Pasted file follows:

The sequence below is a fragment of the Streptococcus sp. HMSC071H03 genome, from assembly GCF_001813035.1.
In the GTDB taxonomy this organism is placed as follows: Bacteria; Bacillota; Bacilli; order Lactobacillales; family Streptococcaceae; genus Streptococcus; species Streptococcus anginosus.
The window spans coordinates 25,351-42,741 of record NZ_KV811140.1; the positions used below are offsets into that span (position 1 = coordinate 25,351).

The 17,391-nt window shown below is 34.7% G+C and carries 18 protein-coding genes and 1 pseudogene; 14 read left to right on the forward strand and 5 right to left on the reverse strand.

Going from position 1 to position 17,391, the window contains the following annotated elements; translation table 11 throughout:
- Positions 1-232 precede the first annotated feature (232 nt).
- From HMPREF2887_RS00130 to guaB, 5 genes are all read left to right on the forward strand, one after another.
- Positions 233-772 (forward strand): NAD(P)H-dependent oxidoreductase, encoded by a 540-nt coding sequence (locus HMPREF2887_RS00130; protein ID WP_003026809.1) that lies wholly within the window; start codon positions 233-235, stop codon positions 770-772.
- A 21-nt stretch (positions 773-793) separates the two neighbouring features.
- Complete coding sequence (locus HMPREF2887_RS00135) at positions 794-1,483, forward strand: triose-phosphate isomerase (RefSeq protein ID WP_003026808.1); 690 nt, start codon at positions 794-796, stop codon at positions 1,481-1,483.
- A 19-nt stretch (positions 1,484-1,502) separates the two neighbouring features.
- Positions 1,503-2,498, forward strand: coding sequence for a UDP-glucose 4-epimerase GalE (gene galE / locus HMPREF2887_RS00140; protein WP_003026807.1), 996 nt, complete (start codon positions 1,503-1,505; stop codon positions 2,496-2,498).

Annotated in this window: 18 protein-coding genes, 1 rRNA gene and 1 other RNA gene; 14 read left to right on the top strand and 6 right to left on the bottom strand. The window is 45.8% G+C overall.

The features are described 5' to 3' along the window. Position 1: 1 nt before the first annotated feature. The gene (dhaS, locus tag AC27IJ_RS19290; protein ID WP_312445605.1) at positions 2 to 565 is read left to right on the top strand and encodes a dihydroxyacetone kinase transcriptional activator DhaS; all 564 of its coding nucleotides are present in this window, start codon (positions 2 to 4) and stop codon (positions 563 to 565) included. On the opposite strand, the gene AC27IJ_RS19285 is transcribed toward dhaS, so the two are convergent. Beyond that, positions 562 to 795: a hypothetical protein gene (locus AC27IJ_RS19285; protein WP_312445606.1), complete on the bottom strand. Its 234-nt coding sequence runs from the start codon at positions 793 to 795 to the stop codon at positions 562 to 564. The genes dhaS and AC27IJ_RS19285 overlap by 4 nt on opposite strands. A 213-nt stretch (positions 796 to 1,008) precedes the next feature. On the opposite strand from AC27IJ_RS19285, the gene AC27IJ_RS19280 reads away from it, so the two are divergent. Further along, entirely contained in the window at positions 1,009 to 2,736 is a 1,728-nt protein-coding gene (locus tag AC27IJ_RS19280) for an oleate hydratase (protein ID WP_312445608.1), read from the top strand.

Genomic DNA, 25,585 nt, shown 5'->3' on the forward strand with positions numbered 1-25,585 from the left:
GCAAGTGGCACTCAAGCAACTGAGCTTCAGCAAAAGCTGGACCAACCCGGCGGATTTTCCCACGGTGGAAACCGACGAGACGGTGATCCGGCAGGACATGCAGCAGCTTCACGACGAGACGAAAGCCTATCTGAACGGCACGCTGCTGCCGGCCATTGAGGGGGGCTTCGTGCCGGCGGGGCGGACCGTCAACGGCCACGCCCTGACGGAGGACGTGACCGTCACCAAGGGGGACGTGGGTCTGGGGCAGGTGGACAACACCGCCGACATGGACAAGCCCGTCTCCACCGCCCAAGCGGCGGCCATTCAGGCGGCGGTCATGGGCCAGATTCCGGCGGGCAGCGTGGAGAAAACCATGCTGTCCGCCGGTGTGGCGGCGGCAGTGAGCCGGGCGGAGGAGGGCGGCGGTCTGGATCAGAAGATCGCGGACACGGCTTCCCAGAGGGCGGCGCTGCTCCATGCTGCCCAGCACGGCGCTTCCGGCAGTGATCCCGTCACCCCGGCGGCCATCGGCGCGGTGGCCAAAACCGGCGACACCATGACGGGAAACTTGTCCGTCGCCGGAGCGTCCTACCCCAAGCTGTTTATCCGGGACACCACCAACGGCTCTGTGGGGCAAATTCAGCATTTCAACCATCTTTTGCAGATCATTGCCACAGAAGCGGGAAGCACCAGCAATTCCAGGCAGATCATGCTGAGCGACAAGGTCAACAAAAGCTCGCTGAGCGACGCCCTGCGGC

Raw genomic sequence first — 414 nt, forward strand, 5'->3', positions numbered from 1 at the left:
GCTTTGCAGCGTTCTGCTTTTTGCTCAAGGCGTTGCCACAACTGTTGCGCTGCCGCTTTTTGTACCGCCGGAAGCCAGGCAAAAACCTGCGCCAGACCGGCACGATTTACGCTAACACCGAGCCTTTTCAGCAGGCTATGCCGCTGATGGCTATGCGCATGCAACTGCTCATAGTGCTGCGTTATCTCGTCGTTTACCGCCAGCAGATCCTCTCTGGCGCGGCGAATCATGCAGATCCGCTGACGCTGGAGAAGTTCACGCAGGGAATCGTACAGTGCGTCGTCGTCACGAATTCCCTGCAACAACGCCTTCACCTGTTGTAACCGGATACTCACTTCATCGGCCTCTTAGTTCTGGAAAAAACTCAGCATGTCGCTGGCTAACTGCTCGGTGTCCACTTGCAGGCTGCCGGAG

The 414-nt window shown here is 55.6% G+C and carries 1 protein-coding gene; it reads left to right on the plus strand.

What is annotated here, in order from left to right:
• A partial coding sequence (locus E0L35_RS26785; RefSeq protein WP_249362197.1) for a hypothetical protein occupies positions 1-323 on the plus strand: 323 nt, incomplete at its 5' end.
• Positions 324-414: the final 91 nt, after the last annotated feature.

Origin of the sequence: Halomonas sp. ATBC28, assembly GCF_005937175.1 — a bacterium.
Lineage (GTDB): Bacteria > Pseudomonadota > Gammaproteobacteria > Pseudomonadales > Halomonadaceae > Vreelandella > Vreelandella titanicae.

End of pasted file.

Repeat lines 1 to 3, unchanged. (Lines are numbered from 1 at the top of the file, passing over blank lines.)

The sequence below is a fragment of the Streptococcus sp. HMSC071H03 genome, from assembly GCF_001813035.1.
In the GTDB taxonomy this organism is placed as follows: Bacteria; Bacillota; Bacilli; order Lactobacillales; family Streptococcaceae; genus Streptococcus; species Streptococcus anginosus.
The window spans coordinates 25,351-42,741 of record NZ_KV811140.1; the positions used below are offsets into that span (position 1 = coordinate 25,351).